Background and Purpose:
Balance confidence assessment in older adults has implications for falls prevention and quality of life. It remains unclear whether the original Activities-specific Balance Confidence Scale (ABC-16) or the shortened 6-item scale (ABC-6) is recommended clinically. This study examined ABC-16 and ABC-6 association and agreement, internal consistencies, and relationships with self-rated health (SRH) in community-dwelling older adults.
Secondary analysis of an existing dataset (N = 77) was performed. Scale association and agreement were assessed with a Spearman ρ correlation (rs), intraclass correlation coefficient, 95% limits of agreement (LoA), and Bland-Altman plot. Cronbach α values were calculated to determine internal consistencies. Separate multiple linear regression models with SRH as the outcome and ABC-6 and ABC-16 scores as primary predictors were estimated and subsequently used to conduct Hotelling t test.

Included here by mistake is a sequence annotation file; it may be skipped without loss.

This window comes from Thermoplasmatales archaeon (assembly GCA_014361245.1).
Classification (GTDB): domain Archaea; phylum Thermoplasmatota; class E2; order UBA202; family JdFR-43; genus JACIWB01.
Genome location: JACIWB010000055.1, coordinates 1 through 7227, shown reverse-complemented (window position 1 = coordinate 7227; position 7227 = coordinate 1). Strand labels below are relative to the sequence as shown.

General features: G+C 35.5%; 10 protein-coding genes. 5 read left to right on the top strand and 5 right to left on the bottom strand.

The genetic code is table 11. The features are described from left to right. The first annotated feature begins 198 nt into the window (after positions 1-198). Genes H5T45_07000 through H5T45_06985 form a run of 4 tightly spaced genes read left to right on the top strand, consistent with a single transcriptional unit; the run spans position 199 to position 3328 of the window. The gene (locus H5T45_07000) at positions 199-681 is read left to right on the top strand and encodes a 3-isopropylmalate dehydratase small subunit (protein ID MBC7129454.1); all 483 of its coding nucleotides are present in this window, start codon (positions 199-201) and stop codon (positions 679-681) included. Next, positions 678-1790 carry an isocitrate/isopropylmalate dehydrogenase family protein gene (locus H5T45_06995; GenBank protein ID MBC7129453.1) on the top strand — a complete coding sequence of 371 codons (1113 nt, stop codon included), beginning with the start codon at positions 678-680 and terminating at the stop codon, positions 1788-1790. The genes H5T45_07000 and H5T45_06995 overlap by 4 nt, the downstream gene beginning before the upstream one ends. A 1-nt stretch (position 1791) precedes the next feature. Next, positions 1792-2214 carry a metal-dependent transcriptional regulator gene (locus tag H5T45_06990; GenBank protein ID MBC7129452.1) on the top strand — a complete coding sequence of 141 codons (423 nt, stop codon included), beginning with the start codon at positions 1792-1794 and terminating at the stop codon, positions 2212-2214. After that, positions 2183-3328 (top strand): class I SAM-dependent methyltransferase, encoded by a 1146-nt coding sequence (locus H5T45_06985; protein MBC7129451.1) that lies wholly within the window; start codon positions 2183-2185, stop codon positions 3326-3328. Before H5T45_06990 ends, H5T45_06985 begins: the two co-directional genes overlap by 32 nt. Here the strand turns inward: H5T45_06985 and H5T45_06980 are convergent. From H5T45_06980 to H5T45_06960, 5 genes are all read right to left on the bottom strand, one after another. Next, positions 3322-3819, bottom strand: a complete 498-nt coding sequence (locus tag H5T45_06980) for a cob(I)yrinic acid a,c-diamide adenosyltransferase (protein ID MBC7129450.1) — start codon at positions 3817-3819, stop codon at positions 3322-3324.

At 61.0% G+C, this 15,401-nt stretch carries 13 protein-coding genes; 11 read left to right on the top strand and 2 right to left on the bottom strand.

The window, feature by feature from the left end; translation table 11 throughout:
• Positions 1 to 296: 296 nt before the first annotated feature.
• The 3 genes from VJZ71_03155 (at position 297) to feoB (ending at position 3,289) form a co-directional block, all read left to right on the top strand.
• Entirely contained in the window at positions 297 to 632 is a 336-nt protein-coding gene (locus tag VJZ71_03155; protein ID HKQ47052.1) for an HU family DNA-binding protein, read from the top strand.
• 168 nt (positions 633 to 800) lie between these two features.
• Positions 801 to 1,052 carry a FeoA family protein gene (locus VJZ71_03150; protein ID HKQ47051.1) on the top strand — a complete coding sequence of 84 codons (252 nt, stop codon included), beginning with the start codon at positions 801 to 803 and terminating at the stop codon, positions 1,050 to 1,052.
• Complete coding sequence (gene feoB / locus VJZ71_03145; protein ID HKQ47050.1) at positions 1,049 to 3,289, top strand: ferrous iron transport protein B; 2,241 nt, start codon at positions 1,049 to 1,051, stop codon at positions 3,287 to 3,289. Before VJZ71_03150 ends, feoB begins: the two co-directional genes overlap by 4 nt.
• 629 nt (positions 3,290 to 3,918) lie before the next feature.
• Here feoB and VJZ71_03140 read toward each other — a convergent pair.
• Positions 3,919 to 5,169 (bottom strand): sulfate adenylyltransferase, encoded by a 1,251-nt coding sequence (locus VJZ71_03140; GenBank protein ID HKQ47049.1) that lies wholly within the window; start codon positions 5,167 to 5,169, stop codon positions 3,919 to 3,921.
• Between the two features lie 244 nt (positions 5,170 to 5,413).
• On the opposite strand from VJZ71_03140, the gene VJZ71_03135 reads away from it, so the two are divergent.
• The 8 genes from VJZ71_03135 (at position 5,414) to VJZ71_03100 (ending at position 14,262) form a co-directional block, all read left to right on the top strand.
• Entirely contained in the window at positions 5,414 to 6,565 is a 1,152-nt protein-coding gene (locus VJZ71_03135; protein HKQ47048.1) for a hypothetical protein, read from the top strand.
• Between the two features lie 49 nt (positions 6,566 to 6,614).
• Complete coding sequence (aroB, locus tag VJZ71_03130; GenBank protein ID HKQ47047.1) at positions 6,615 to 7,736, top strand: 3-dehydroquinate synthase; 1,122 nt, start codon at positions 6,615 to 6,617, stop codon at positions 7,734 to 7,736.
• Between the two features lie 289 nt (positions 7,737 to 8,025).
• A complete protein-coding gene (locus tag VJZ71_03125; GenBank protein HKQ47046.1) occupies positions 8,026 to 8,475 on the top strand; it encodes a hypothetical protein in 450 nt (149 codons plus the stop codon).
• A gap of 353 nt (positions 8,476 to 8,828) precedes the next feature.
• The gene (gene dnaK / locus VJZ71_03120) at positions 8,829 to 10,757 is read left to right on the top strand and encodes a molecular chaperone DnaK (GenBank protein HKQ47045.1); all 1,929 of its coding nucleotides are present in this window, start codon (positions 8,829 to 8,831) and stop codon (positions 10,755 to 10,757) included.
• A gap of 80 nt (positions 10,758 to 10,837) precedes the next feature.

Results and Discussion:
Participants were primarily female (80.5%) with a median age of 68 years living in the metro Detroit area. The ABC-6 and ABC-16 were closely associated [rs = 0.97, P < .001; intraclass correlation coefficient (2,1) = 0.80] but demonstrated discrepancy (95% LoA range of −3.9 to +18.2; mean difference = 7.2 points in the direction of the ABC-16). Cronbach α values were 0.95 (ABC-16) and 0.89 (ABC-6). Regression model 1 (ABC-6 = primary predictor) explained more of the variance (R2 = 0.36) in SRH compared with model 2 (ABC-16 = primary predictor; R2 = 0.29). Hotelling t test [t(74) = 2.4, P = .008] found that the predicted values from the ABC-6 model were significantly more highly correlated with SRH than those from the ABC-16 model.
Despite a high correlation between the ABC-16 and ABC-6, the 2 scales showed limited agreement and should not be considered interchangeable. Given that the ABC-16 takes longer to administer, does not relate to SRH as strongly, and could have redundant items, the ABC-6 may be preferable to the ABC-16 for balance confidence assessment in older adults living in cold weather, urban, or well-resourced areas.